Doug Heywood, the director of safety at G&A Partners, recently shared his insight on how employers can help minimize and prevent workplace violence during times of economic downturn.
In times of economic uncertainty, it’s easy for business owners and executives to focus solely on business performance. But employers shouldn’t forget that a slow economy has just as much of an impact on their workforce as it does on their business. Even a slight dip can cause strain and emotional distress that can lead otherwise stable people to react unpredictably or irrationally to bad news and even become violent.
It is for this reason that employers need to be extra-sensitive in handling certain employment decisions (like announcing layoffs, wage reductions or making changes to health care coverage) during an economic downturn. Although no business owner or manager wants to believe their employees might be capable of violence, it’s an unfortunate reality in many workplaces. According to the U.S. Department of Labor, nearly 2 million workers report having been the victims of workplace violence every year.
So what can employers do to minimize the likelihood of workplace violence at their places of business?
Many incidents of workplace violence occur when employees feel that they are trapped with no way out of their circumstances. Common stressors, such as family problems, financial difficulties and illness, usually tend to stack themselves one on top of another until the employee collapses under the strain of keeping things together. It’s at this point, when the feeling of frustration or helplessness is so overwhelming, that workers may lash out at coworkers or even customers.
Often, the key to preventing incidents is to intervene before tensions escalate. One such program that is highly valuable in this context is an Employee Assistance Program. EAPs are employer-sponsored programs that provide support, usually online or over the phone, to employees coping with personal or family issues. This support usually includes counseling services, legal advice, crisis intervention and help finding other community resources. These services are completely private, which allows employees to get help, even if they are not willing to discuss their circumstances with their employer.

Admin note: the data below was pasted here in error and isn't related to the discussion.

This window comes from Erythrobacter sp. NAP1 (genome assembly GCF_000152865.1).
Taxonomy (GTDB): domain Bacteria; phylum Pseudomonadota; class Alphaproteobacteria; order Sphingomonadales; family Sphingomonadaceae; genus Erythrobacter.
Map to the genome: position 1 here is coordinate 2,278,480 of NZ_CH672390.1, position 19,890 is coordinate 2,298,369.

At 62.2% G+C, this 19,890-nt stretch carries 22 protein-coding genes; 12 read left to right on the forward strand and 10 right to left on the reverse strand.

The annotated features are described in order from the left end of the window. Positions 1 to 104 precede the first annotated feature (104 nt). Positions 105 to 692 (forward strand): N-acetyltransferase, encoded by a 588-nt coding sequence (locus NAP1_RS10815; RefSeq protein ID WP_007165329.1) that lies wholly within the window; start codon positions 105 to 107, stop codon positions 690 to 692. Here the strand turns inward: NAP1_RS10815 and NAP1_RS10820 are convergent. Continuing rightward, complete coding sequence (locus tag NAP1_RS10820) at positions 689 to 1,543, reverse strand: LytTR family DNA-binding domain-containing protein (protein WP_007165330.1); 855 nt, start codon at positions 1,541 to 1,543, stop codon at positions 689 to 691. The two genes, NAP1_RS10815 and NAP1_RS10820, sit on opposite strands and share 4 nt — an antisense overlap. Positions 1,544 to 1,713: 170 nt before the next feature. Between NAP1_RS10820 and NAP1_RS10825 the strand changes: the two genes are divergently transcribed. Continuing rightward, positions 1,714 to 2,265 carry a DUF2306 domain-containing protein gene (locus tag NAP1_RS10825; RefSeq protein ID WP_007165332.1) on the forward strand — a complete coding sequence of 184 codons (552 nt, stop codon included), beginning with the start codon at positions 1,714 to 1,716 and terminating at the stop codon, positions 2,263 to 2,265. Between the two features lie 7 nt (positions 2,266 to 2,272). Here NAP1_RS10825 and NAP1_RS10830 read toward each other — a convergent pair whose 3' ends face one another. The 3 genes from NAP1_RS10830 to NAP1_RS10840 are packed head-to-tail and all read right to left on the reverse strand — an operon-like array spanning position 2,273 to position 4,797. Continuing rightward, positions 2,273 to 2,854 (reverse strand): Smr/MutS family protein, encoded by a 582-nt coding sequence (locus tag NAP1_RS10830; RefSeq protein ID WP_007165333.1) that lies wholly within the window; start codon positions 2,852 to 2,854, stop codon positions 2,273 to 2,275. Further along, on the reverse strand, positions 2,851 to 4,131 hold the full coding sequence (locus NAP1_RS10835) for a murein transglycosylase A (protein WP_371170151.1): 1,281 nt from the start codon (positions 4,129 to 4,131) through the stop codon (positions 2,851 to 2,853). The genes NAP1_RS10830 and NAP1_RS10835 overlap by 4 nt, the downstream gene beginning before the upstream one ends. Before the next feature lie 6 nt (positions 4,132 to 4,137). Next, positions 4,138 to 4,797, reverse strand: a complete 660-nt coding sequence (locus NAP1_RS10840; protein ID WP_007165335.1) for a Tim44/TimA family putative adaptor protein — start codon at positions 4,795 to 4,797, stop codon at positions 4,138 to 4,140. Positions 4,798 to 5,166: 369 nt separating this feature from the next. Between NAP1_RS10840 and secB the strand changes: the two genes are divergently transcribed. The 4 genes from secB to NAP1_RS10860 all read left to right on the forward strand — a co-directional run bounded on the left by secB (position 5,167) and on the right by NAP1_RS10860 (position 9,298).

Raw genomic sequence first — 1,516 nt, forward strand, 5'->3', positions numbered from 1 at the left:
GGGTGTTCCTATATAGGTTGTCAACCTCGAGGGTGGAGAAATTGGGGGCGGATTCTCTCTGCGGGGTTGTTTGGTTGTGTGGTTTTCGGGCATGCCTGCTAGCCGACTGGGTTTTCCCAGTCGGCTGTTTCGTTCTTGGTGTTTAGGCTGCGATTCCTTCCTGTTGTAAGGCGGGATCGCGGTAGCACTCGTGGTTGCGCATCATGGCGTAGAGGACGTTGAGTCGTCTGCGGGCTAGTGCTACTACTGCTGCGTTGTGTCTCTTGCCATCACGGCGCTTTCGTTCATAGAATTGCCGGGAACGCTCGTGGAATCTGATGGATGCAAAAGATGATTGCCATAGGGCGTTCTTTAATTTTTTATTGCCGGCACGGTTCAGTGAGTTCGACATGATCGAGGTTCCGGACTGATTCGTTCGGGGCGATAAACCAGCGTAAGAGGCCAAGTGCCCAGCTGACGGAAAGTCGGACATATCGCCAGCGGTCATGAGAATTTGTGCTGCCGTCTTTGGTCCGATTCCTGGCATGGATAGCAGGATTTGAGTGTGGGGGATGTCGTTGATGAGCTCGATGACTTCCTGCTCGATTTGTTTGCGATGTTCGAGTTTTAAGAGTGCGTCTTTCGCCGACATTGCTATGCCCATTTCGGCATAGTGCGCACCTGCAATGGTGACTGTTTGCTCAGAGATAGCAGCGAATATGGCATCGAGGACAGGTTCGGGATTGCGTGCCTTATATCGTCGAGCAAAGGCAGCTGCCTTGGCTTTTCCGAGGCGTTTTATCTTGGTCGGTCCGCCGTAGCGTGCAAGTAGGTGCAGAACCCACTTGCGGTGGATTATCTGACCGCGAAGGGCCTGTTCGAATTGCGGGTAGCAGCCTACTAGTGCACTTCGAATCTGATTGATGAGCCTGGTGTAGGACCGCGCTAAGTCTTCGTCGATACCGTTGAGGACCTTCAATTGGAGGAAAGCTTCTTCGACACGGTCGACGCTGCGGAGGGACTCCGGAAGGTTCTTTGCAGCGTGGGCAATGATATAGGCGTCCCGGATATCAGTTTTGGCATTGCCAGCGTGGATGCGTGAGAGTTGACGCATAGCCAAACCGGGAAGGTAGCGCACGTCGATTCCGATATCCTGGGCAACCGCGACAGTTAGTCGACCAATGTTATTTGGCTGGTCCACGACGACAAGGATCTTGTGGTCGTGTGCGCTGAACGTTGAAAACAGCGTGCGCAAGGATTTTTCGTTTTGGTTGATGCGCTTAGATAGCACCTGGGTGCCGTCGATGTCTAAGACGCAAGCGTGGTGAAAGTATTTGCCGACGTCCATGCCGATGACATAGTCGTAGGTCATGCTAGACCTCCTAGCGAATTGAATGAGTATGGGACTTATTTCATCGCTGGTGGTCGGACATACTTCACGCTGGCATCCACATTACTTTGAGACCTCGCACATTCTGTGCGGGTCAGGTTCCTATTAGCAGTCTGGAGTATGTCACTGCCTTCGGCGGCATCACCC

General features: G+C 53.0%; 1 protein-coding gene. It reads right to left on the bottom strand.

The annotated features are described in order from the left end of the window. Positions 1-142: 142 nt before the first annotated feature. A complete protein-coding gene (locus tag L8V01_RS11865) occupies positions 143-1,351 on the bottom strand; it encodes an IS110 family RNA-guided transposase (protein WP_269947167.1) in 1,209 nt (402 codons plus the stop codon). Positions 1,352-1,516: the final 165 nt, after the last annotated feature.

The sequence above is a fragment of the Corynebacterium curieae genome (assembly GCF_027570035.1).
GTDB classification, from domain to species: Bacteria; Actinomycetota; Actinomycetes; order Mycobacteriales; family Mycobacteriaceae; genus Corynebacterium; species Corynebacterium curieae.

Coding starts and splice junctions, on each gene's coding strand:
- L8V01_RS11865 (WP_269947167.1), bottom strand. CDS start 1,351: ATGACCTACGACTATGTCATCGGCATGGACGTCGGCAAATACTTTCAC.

It’s not uncommon during workplace investigations for other coworkers or managers to say they sensed something was off about the perpetrator. Many times these thoughts are rationalized away, or employees may feel it’s not their place to say something. Alternatively, employees might not know whom to go to with their concerns, or think that management won’t take them seriously.
Employers should include a policy that addresses workplace violence, including prohibited behaviors, guidelines for reporting incidents and an explanation of how the policy is enforced, within their employee handbooks. Any and all complaints of harassment, threats or other violent or inappropriate behavior should always be taken very seriously and handled with care by the appropriate member of the business’ HR or management team.
Nobody wants to be the bearer of bad news, but employers should avoid outright lying to employees at all costs, especially when it comes to things like layoffs, cuts in compensation or the like. While there are certainly good reasons not to share every detail with the entire company, employers should endeavor to share what they can, when they can, without sugarcoating things. This not only makes employees feel respected and valued, but can also help bring employees together. In fact, employees who feel like they are “in the loop” often step up in the spirit of partnership with management to do what’s necessary to weather a rough patch.
One of the most uncomfortable aspects of being an employer is having to terminate an employee. When conducting a termination meeting, there are a few best practices employers can implement to help ensure everyone is safe. Having the meeting in a private area with two exits and with two managers present, for instance, helps defuse potentially violent behavior and gives those involved a way out if necessary. Employers should also instruct management to be kind and respectful to the employee throughout the termination process.
This article originally appeared in the May 6, 2016, edition of the Houston Business Journal. Click here to read the full article.